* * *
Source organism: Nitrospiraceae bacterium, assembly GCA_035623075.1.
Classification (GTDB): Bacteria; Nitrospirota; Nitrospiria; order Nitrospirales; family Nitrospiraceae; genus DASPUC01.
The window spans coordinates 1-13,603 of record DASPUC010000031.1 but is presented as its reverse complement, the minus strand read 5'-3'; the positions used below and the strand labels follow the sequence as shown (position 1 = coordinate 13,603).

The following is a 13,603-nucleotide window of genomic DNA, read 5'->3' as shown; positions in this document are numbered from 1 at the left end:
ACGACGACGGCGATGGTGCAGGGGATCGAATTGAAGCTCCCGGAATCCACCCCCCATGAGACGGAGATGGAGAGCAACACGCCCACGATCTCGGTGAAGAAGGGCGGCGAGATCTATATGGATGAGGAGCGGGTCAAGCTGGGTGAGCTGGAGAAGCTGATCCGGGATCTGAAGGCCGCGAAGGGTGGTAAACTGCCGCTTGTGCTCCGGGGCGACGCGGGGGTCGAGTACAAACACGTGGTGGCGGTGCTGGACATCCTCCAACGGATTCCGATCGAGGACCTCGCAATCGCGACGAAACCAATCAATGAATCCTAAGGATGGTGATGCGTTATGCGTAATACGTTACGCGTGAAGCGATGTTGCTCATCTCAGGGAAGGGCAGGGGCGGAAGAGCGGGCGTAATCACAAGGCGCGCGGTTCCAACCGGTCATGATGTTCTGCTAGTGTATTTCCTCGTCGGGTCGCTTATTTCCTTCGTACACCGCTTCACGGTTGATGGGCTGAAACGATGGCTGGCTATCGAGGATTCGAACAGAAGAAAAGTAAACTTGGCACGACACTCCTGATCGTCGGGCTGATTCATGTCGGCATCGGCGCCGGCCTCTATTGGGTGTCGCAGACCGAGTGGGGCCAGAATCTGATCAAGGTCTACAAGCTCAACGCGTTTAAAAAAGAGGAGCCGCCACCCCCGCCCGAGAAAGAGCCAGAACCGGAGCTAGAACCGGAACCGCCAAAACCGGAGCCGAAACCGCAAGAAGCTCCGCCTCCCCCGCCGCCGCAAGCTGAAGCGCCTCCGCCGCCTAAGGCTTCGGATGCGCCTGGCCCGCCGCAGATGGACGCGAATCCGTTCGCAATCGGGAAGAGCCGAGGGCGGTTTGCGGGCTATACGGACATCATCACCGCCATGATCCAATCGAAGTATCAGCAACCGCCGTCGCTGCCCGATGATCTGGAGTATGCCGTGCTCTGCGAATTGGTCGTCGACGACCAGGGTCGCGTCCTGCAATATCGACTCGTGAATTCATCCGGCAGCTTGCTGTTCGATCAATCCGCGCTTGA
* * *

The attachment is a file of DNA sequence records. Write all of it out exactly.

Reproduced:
Source organism: Nitrospiraceae bacterium, assembly GCA_035623075.1.
Classification (GTDB): Bacteria; Nitrospirota; Nitrospiria; order Nitrospirales; family Nitrospiraceae; genus DASPUC01.
The window spans coordinates 1-13,603 of record DASPUC010000031.1 but is presented as its reverse complement, the minus strand read 5'-3'; the positions used below and the strand labels follow the sequence as shown (position 1 = coordinate 13,603).

The following is a 13,603-nucleotide window of genomic DNA, read 5'->3' as shown; positions in this document are numbered from 1 at the left end:
ACGACGACGGCGATGGTGCAGGGGATCGAATTGAAGCTCCCGGAATCCACCCCCCATGAGACGGAGATGGAGAGCAACACGCCCACGATCTCGGTGAAGAAGGGCGGCGAGATCTATATGGATGAGGAGCGGGTCAAGCTGGGTGAGCTGGAGAAGCTGATCCGGGATCTGAAGGCCGCGAAGGGTGGTAAACTGCCGCTTGTGCTCCGGGGCGACGCGGGGGTCGAGTACAAACACGTGGTGGCGGTGCTGGACATCCTCCAACGGATTCCGATCGAGGACCTCGCAATCGCGACGAAACCAATCAATGAATCCTAAGGATGGTGATGCGTTATGCGTAATACGTTACGCGTGAAGCGATGTTGCTCATCTCAGGGAAGGGCAGGGGCGGAAGAGCGGGCGTAATCACAAGGCGCGCGGTTCCAACCGGTCATGATGTTCTGCTAGTGTATTTCCTCGTCGGGTCGCTTATTTCCTTCGTACACCGCTTCACGGTTGATGGGCTGAAACGATGGCTGGCTATCGAGGATTCGAACAGAAGAAAAGTAAACTTGGCACGACACTCCTGATCGTCGGGCTGATTCATGTCGGCATCGGCGCCGGCCTCTATTGGGTGTCGCAGACCGAGTGGGGCCAGAATCTGATCAAGGTCTACAAGCTCAACGCGTTTAAAAAAGAGGAGCCGCCACCCCCGCCCGAGAAAGAGCCAGAACCGGAGCTAGAACCGGAACCGCCAAAACCGGAGCCGAAACCGCAAGAAGCTCCGCCTCCCCCGCCGCCGCAAGCTGAAGCGCCTCCGCCGCCTAAGGCTTCGGATGCGCCTGGCCCGCCGCAGATGGACGCGAATCCGTTCGCAATCGGGAAGAGCCGAGGGCGGTTTGCGGGCTATACGGACATCATCACCGCCATGATCCAATCGAAGTATCAGCAACCGCCGTCGCTGCCCGATGATCTGGAGTATGCCGTGCTCTGCGAATTGGTCGTCGACGACCAGGGTCGCGTCCTGCAATATCGACTCGTGAATTCATCCGGCAGCTTGCTGTTCGATCAATCCGCGCTTGA